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South America: Around Cape Horn on Regal Princess
About the Virtual Cruise
South America: Around Cape Horn on Regal Princess Editor's note: Regal Princess left the fleet in the fall of 2007 and now sails as Pacific Dawn under the P&O Australia banner. Even though the ship has moved on to start its new life in a new place, the following Virtual Cruise still gives a good sense of what an around the horn itinerary is like.

Here at Cruise Critic, we're fond of comparing parts of South America to Europe. For instance, your first impression of Buenos Aires may be that it reminds you of Paris. Ushuaia, on Argentina's southernmost coast, is home to fabulous snow-capped mountains and colorful chalets emitting a Swiss vibe. We've even found ourselves describing the experience of sailing round Cape Horn (the traditional South American itinerary) as a bit like a trip to Alaska. But dig deeper and you'll see that this continent -- from the rain forests of its equatorial tropics to the volcanoes that tower above its icy fjords -- is exotic in a way that defies comparison.

Join us as we explore South America onboard Regal Princess -- virtually, of course -- with Cruise Critic's Managing Editor Melissa Baldwin. Melissa sailed around Cape Horn visiting ports in Argentina, Uruguay, Chile and even the Falkland Islands with her fiance Mike, who's been seafaring and sightseeing with her for almost four years (though he'd never traveled outside North America). And seeing as they'd never spent a full two weeks traveling together, never mind in a cabin measuring no more than 210 square ft., the two-week trip promised to be full of surprises. Now, over to Melissa... -- Carolyn Spencer Brown, Editor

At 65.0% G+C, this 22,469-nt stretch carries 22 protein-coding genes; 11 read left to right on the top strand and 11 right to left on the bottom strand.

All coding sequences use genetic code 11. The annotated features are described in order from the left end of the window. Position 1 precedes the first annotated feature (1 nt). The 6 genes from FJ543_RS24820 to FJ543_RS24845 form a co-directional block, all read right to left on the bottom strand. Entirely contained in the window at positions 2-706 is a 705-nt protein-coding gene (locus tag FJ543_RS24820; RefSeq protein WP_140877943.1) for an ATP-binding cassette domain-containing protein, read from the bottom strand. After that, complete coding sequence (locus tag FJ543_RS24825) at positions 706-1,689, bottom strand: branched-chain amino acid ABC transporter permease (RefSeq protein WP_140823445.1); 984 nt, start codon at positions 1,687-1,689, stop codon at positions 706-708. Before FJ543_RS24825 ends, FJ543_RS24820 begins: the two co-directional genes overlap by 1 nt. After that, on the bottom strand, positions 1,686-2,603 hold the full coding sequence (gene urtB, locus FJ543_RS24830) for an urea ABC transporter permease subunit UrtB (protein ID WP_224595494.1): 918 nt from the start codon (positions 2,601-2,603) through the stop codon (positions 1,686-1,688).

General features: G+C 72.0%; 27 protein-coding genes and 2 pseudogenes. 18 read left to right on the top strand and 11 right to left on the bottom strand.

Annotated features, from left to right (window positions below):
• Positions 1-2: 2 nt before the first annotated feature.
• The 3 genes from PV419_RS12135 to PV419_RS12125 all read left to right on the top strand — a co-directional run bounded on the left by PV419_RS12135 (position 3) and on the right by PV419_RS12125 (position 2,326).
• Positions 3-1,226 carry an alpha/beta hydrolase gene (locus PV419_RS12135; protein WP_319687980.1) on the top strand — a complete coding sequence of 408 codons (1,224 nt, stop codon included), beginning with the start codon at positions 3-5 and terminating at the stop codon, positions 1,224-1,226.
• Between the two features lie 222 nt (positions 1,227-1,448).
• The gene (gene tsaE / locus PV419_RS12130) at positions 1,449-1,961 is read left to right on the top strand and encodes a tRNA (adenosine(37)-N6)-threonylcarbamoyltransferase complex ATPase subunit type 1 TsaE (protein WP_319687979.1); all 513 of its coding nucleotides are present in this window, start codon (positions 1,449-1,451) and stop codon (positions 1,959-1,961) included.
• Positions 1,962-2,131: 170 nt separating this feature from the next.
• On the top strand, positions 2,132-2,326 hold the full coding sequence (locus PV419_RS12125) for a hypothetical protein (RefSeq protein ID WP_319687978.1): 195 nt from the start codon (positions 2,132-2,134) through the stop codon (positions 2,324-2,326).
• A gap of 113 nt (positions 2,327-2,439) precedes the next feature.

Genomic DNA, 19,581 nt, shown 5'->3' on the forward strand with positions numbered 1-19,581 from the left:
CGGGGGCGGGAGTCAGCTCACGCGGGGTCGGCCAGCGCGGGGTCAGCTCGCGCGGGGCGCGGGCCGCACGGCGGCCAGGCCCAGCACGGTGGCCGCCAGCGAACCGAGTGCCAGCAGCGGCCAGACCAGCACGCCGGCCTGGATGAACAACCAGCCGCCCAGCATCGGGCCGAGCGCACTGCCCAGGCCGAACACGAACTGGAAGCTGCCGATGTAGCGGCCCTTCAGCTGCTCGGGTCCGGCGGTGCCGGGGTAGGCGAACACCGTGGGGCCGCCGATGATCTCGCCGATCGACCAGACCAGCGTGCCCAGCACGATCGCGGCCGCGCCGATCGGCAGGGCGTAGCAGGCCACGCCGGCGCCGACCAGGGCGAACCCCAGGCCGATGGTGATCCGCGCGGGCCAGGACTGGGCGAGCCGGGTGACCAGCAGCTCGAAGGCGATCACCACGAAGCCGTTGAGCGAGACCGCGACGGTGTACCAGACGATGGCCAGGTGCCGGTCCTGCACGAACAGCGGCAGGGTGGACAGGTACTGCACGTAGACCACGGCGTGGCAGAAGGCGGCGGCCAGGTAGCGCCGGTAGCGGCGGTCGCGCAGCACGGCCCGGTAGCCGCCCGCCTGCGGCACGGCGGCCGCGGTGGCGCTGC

Mike and I epitomize the DINK (dual income, no kids) couple. We're in our late 20's, happy to put off life's expensive nuisances -- a wedding, a house -- to be able to afford life's guilty pleasures: good wine, meals out with friends and close-to-our-backyard travel. So we're alike in all the ways that I think really matter.

But where more exotic travel is concerned, Mike and I couldn't be more different. I love the rush of taking off in a plane and waking up hours later in a new city, country or, in this case, hemisphere. Meanwhile, "cautious" could be Mike's middle name (which may explain why he took two-thirds of his closet on a 13-night cruise). He is more of a "let's stay at a B&B we can drive to" kind of guy.

So when I suggested a cruise to South America, he looked at me as if I'd suggested a flight to Jupiter. I started leaving guidebooks that I pilfered, ahem, borrowed from Cruise Critic's library around the house, and eventually he jumped on the bandwagon and began pawing through them, going online to Google the various ports, and finally applying for his passport. Unfortunately, sometimes too much information is a bad thing, and after way too much research, he began spewing fears of being kidnapped and having his kidneys sold on the black market in a third-world country.

"Calm down!" was all I could muster ... but in all honesty, I, too, wasn't sure what to expect. Aside from the usual common-sense precautions, was crime something I should be more worried about? Mike studied French for eight years and I took Italian -- would we be able to communicate in Argentina and Chile with the little Spanish we knew from channel surfing upon the occasional telenovela (those soap operas I wish I could understand with scheming vixens and striking Latin men)? And will 13 long nights in a cramped cruise cabin -- not to mention pre- and post-cruise stays in Buenos Aires and Santiago -- be the true test of our relationship?